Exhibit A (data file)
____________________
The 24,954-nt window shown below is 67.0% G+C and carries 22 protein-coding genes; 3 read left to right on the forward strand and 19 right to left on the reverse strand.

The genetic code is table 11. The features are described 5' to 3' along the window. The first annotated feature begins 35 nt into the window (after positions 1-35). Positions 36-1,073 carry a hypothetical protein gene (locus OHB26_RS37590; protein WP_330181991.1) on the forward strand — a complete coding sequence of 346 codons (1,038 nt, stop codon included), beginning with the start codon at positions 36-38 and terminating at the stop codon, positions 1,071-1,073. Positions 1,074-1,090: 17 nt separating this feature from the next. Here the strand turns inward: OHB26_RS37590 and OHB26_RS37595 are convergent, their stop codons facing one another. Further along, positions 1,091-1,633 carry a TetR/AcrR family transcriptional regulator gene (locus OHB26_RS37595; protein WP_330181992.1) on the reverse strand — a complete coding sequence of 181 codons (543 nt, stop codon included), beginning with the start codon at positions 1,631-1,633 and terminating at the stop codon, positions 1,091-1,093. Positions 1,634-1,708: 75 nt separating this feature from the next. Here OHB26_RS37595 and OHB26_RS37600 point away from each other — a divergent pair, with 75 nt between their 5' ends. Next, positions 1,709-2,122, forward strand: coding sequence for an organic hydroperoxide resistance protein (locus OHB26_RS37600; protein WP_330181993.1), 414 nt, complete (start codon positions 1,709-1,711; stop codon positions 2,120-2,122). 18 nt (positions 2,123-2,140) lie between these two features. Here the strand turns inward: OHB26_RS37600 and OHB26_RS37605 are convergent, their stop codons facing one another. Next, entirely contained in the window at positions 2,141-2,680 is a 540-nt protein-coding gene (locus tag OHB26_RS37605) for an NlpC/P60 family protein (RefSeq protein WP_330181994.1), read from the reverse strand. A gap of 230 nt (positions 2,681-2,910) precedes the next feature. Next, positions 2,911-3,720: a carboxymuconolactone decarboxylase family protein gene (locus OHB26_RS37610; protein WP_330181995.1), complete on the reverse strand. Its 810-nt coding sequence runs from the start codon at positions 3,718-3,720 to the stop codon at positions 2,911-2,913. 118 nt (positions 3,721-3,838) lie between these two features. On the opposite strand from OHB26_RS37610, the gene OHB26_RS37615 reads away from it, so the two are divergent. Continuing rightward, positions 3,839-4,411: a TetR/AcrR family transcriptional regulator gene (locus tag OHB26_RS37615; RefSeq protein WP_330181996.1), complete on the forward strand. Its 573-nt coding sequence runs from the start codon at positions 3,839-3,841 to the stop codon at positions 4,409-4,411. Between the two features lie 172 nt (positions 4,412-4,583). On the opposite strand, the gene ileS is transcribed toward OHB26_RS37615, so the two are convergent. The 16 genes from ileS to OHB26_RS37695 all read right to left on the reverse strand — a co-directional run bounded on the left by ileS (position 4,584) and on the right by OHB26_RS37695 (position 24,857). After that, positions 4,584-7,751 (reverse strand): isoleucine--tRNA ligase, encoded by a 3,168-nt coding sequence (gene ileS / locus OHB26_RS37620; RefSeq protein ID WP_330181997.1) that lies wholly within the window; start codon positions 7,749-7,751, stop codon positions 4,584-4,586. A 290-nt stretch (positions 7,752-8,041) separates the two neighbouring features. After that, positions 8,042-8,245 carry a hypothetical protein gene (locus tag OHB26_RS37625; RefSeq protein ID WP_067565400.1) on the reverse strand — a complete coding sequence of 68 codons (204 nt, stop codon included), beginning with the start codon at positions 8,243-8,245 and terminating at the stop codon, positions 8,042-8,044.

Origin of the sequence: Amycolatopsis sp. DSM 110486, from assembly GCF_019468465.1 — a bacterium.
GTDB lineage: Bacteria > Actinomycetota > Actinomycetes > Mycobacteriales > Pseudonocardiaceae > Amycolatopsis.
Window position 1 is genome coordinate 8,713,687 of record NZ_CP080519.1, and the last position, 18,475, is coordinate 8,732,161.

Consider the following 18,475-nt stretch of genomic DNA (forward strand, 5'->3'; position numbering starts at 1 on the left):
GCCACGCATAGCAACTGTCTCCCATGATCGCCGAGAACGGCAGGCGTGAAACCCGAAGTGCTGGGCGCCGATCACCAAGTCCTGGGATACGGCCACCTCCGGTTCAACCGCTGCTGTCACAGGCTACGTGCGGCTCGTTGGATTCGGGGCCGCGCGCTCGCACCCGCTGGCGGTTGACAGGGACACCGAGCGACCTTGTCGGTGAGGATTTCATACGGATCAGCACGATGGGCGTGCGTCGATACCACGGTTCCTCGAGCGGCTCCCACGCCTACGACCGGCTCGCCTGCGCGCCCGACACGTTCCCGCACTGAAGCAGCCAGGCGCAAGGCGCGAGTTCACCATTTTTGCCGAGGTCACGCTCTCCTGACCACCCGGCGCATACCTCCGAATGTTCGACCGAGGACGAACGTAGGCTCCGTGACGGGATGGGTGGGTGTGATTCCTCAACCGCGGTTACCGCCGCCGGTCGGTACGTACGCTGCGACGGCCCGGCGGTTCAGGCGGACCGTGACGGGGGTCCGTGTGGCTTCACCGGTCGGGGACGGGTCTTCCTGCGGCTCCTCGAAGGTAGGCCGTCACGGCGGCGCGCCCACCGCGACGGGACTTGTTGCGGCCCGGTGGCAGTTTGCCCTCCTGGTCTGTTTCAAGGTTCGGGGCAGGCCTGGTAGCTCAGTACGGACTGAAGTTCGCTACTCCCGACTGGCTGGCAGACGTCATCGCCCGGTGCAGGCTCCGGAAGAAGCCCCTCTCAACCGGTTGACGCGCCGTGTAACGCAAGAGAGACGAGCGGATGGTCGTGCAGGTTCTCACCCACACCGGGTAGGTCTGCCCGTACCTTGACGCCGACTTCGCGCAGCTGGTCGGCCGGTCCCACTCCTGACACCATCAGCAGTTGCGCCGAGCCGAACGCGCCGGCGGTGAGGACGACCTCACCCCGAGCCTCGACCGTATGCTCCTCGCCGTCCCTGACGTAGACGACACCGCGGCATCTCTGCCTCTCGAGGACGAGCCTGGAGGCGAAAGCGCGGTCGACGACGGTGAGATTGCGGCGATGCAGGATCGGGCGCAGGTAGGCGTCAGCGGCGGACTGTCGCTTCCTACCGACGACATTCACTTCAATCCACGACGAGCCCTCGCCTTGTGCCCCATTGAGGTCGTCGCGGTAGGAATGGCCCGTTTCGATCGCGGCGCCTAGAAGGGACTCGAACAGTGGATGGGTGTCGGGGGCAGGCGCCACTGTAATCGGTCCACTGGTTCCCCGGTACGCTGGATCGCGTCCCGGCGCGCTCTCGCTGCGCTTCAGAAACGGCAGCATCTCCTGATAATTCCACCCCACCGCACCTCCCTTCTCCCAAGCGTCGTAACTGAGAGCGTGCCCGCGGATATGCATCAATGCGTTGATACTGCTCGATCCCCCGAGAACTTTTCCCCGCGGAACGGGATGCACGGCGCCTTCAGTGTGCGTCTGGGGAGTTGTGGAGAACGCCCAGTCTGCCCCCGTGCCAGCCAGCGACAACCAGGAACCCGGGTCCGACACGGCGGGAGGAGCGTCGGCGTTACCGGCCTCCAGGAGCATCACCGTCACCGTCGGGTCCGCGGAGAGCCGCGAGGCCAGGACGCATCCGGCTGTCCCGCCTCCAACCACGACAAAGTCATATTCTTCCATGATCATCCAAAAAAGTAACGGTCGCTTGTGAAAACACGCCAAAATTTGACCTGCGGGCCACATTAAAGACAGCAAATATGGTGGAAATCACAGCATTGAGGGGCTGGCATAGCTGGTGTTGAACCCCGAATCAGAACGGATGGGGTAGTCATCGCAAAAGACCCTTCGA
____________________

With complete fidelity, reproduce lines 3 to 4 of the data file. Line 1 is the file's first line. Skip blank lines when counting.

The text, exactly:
Origin of the sequence: Amycolatopsis sp. DSM 110486, from assembly GCF_019468465.1 — a bacterium.
GTDB lineage: Bacteria > Actinomycetota > Actinomycetes > Mycobacteriales > Pseudonocardiaceae > Amycolatopsis.